Now let’s calculate the normal distribution using the formula: =ArrayFormula(NORM.DIST(Data Cell Range ,Average,Standard Deviation,false)).

In this example, copy the formula ‘=ArrayFormula(NORM.DIST(C2:C57,$E$2,$F$2,false))’ and paste it in cell D2.

Comprehensive methodology for calculating normal distribution in Google Sheets using ARRAYFORMULA and NORM.DIST functions, essential for accurate bell curve representation.

We now have all the required fields to create our bell curve.

Creating The Bell Curve

To create a bell curve in Google Sheets, you must chart your data. This method is quite straightforward and allows you to quickly visualize a normal distribution of your data.

Start by selecting columns C and D.

Highlighting the cells with data to be used for the chart in a Google Sheets document.

Insert a chart: Click on Insert > Chart to add a new chart in your Google Sheets document.

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Using the Insert > Chart option in Google Sheets to add a new chart.

In the Chart editor sidebar, select the Chart type dropdown menu and choose Scatter Chart.

Selecting 'Scatter Chart' from the Chart type dropdown in the Chart editor sidebar in Google Sheets.

Leverage AI for Bell Curve Formulas & Charts

You can use Coefficient’s free GPT Copilot to automatically create the Google Sheets formulas and charts you need to create your bell curve.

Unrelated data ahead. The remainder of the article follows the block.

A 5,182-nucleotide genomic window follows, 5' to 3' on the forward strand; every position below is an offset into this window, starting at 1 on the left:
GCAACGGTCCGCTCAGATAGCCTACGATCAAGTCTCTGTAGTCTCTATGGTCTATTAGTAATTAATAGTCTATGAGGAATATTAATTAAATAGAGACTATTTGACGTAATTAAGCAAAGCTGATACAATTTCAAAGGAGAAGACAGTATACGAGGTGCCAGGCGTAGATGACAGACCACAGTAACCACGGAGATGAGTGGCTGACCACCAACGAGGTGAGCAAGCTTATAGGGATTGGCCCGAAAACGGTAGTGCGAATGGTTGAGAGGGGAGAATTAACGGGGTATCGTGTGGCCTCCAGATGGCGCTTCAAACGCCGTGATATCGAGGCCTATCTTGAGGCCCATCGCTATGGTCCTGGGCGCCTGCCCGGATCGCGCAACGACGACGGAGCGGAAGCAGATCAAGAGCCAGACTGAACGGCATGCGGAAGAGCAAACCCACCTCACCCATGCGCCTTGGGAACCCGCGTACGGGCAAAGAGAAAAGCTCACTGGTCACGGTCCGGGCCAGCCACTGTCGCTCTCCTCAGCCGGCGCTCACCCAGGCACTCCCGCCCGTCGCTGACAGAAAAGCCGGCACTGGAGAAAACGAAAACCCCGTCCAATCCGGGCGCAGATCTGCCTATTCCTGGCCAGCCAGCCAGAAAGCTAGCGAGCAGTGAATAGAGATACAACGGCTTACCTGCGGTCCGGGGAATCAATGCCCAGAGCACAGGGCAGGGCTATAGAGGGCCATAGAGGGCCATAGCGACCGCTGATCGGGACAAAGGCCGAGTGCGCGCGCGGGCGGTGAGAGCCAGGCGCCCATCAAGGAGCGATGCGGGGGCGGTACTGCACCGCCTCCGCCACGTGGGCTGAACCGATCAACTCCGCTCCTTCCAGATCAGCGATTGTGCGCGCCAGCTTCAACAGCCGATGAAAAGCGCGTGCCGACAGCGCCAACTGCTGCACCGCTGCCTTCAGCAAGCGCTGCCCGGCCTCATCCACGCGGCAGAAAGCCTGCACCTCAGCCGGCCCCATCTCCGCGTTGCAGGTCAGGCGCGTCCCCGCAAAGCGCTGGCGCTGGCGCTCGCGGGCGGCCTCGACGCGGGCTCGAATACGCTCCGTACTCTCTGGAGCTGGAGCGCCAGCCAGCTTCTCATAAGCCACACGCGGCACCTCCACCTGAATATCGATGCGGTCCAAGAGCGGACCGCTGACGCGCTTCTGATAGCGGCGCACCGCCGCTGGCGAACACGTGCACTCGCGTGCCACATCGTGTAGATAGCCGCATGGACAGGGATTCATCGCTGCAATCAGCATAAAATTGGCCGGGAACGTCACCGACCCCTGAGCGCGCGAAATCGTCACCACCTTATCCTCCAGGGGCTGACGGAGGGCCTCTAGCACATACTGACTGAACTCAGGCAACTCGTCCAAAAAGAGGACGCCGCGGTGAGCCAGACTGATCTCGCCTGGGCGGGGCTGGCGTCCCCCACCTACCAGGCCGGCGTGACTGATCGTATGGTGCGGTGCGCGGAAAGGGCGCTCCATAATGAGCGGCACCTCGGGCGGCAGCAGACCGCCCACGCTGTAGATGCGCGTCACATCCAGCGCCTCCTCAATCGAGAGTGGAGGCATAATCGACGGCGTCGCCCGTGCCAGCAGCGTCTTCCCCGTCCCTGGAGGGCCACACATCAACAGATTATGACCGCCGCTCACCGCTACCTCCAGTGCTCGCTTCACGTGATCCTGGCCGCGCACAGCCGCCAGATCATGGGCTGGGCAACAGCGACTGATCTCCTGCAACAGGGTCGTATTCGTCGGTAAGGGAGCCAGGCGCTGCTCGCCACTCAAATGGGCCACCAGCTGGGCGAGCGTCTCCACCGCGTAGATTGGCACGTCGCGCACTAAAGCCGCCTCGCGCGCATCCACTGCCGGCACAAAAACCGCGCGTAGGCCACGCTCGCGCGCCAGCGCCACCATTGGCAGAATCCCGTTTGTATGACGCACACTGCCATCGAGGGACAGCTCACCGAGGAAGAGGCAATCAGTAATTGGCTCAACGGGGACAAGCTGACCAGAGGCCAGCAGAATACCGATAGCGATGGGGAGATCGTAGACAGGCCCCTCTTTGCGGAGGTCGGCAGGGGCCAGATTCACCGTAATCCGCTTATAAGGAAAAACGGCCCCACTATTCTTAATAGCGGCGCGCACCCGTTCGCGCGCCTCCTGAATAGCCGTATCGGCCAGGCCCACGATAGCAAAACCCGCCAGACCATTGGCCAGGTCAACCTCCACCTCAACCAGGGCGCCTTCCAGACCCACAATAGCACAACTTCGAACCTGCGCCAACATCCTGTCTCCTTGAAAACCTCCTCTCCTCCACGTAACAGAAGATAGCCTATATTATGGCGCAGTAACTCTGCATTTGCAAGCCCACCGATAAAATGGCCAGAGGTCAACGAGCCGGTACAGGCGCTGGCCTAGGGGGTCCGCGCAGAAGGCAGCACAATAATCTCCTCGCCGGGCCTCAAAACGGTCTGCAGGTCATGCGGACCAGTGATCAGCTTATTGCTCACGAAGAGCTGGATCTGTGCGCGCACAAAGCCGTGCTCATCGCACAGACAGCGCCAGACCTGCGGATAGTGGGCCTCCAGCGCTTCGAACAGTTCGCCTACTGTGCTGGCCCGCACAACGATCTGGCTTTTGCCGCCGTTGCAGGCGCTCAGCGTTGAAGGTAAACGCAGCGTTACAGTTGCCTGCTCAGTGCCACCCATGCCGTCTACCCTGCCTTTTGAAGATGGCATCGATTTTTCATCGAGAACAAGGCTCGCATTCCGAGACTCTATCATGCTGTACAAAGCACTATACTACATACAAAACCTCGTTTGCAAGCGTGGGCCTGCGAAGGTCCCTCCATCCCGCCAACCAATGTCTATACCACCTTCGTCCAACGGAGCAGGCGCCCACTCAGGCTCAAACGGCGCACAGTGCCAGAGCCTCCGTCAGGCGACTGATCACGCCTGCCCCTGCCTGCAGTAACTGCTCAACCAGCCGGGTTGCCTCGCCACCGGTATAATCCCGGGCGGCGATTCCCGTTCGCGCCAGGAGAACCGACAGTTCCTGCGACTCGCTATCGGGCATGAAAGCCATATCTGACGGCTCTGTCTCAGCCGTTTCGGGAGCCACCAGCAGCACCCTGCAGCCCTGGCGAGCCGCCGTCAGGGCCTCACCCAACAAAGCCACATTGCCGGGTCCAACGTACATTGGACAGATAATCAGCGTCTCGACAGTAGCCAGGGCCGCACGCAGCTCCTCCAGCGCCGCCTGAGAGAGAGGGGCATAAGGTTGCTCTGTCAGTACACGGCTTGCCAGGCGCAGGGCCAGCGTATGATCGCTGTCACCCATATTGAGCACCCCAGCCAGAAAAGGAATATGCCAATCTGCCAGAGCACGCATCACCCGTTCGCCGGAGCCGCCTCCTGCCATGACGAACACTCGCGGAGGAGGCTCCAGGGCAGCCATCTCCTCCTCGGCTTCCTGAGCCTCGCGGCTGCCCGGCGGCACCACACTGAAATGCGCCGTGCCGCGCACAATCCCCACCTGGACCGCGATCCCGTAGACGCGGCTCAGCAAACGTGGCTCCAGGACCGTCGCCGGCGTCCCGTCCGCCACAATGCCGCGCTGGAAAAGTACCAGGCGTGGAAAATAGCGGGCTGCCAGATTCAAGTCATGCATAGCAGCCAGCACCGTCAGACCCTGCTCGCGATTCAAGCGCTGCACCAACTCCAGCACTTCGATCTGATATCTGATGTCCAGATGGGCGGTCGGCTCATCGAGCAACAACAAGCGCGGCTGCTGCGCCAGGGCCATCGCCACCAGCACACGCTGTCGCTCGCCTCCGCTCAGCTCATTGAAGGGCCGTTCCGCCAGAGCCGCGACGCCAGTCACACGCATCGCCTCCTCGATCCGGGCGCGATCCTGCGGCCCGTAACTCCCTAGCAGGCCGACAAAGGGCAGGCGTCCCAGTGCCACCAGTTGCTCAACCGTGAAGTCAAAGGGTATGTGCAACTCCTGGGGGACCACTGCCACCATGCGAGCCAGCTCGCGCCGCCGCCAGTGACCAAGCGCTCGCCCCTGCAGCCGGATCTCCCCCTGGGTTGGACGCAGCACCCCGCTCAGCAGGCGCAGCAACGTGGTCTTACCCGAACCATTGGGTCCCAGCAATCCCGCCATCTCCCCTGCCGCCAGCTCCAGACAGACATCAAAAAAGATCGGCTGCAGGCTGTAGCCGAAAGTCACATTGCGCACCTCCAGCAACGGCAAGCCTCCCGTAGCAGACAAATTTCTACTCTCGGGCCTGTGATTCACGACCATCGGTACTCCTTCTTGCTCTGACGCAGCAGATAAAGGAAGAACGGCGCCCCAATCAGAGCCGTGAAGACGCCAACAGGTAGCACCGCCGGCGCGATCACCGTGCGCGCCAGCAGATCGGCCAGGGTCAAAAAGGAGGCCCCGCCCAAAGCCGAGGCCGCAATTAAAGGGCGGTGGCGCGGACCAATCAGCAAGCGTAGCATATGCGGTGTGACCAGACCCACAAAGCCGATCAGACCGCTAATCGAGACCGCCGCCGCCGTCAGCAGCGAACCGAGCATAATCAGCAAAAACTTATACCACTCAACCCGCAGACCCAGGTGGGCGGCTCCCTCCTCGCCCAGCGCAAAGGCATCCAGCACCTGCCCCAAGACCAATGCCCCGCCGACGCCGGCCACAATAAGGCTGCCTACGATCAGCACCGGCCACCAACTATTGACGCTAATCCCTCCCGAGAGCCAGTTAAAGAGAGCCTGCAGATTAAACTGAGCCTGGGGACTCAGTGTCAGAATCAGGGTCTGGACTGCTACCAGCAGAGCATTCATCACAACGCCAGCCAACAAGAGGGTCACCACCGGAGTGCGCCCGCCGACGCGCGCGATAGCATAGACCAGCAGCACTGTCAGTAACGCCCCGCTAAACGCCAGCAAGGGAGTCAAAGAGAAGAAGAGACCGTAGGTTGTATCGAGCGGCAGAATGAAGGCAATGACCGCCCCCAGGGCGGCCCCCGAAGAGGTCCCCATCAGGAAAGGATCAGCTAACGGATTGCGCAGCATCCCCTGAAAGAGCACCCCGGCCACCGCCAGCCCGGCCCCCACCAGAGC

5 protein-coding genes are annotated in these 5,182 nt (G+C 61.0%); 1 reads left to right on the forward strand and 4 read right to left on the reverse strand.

First, you’ll need to install the free Google Sheets Extension. You can get started with GPT Copilot here.

After you submit your email, follow along, and accept the prompts to install. Once the installation is finished, navigate to Extensions on the Google Sheets menu. Coefficient will be available as an add-on.

Now launch the app. Coefficient will run on the sidebar of your Google Sheet. Select GPT Copilot on the Coefficient sidebar.

 use the Coefficient GPT Copilot’s Formula builder to calculate the number of comments per post

Then click Formula Builder.

select formula builder

Type a description of a formula into the text box. For this example, we’ve not had issues creating our mean, standard deviation, or high and low formulas. But, we’ve gotten stuck with the format of our sequence formula.

Simply type: Sort dates in column A in sheet9 by most recent date.

Then press ‘Build’. Formula Builder will automatically generate your sort formula.

And, it’s that easy! Simply, place the formula in the desired cell.

You can also use GPT Copilot’s Chart Builder to then build your bell curve for you.


By following these steps, you have successfully prepared your data for creating a bell curve in Google Sheets.

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Hannah Recker Growth Marketer
Hannah Recker was a data-driven growth marketer before partying in the data became a thing. In her 12 years experience, she's become fascinated with the way data enablement amongst teams can truly make or break a business. This fascination drove her to taking a deep dive into the data industry over the past 4 years in her work at StreamSets and Coefficient.